Read Matthew 5:23-26
23-24 “This is how I want you to conduct yourself in these matters. If you enter your place of worship and, about to make an offering, you suddenly remember a grudge a friend has against you, abandon your offering, leave immediately, go to this friend and make things right. Then and only then, come back and work things out with God.
25-26 “Or say you’re out on the street and an old enemy accosts you. Don’t lose a minute. Make the first move; make things right with him. After all, if you leave the first move to him, knowing his track record, you’re likely to end up in court, maybe even jail. If that happens, you won’t get out without a stiff fine. (THE MESSAGE)
So what are we to do? We are at a church service and remember there is a broken relationship with someone. Are we to get up and go to that person and be reconciled and then return? Seems impractical, and it is. We may not be anywhere near the other person and that person may refuse our attempts at conciliation anyway. Not to mention the disruption to our services of worship!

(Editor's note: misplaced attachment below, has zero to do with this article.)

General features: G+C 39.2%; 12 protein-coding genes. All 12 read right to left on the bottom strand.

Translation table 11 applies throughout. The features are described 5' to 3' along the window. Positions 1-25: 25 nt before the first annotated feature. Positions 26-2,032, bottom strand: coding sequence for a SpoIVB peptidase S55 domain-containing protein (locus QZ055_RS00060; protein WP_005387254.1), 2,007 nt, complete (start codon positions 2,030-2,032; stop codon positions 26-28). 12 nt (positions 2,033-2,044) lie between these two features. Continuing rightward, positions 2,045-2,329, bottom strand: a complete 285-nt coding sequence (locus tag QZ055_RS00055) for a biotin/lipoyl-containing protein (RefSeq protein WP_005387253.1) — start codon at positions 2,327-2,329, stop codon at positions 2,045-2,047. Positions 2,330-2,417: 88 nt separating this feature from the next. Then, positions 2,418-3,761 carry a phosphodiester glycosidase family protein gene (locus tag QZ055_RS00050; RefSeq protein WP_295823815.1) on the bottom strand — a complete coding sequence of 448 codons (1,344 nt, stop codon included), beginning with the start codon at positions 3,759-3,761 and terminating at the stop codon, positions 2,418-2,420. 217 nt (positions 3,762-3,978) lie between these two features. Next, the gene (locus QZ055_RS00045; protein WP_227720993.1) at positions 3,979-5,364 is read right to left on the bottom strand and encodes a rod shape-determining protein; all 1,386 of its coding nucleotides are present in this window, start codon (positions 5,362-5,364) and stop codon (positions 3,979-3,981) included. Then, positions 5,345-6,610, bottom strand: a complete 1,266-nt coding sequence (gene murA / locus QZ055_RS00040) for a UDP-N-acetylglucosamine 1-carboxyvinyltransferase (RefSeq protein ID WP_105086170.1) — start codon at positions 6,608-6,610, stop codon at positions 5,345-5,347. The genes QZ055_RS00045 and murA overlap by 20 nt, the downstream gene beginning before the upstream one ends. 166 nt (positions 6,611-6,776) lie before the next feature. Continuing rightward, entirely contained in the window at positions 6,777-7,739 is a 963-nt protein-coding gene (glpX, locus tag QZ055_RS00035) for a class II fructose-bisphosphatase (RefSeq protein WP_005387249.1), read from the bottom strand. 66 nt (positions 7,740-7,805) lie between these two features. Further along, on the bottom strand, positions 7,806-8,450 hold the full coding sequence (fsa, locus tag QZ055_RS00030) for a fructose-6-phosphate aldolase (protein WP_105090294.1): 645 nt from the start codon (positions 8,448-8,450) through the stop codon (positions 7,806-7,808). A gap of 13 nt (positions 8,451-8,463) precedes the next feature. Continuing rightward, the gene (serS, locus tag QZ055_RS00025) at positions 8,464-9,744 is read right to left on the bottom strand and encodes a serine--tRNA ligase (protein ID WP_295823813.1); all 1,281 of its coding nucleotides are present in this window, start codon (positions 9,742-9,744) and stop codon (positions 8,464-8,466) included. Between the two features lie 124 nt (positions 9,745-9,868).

This is one of those instances of Jesus using exaggeration to make a point. Don’t try to deny your problems with other people by immersing yourself in attempts to relate to God. Our relationship with others affects our relationship with God.
We might practically apply this by resolving to seek right relationship with others as soon as practicable following our church gathering. Or resolve to be taking good care of our interpersonal relationships even as we seek to relate to God. What we must not do is assume our public devotion to God somehow masks our dysfunctional relationships with others.
The second illustration clarifies this principle. Get things sorted out as a priority, otherwise things might get worse. Don’t let grudges or bitterness simmer. Of course we can’t guarantee reconciliation. It takes two to be reconciled, but it only takes one to make an offer. Jesus tells us to at least make the offer.